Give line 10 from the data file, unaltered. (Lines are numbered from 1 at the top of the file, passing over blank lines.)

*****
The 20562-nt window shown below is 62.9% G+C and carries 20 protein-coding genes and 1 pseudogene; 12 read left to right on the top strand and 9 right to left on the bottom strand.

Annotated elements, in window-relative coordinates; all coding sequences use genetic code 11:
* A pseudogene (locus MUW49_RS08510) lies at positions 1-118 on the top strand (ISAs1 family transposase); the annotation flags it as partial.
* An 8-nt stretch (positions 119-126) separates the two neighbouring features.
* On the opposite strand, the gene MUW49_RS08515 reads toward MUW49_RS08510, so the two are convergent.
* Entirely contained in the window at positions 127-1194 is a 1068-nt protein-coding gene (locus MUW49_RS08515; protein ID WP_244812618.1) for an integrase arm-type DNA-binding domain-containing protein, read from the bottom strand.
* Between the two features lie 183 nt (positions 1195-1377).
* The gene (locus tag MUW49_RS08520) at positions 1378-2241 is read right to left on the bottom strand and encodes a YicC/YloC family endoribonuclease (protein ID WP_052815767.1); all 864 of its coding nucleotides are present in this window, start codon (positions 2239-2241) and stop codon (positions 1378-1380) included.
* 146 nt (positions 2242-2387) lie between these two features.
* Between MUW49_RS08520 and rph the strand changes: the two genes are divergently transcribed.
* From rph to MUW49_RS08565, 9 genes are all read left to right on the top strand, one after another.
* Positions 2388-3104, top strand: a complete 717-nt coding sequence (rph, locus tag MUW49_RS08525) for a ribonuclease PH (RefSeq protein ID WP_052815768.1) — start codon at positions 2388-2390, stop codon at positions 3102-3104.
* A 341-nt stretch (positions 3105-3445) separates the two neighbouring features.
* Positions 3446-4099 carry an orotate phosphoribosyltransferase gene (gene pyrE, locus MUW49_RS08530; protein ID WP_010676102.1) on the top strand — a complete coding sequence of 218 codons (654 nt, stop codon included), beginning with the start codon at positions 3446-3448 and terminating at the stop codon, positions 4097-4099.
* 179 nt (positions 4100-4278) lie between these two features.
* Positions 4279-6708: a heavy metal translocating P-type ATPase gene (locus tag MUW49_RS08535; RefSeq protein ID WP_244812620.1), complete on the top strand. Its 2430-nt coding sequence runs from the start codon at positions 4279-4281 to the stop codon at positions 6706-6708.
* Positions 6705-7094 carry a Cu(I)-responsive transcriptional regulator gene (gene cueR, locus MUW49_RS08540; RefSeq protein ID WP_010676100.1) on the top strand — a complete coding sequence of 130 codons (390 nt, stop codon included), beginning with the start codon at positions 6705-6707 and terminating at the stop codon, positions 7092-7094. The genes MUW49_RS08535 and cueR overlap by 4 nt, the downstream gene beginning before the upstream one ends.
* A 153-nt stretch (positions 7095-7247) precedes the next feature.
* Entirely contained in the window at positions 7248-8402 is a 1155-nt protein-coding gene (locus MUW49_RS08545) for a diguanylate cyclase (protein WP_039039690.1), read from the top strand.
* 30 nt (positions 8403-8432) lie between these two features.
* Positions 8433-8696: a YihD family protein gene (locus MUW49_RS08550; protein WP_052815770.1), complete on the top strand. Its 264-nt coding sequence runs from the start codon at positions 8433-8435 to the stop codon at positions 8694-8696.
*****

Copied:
* Between MUW49_RS08520 and rph the strand changes: the two genes are divergently transcribed.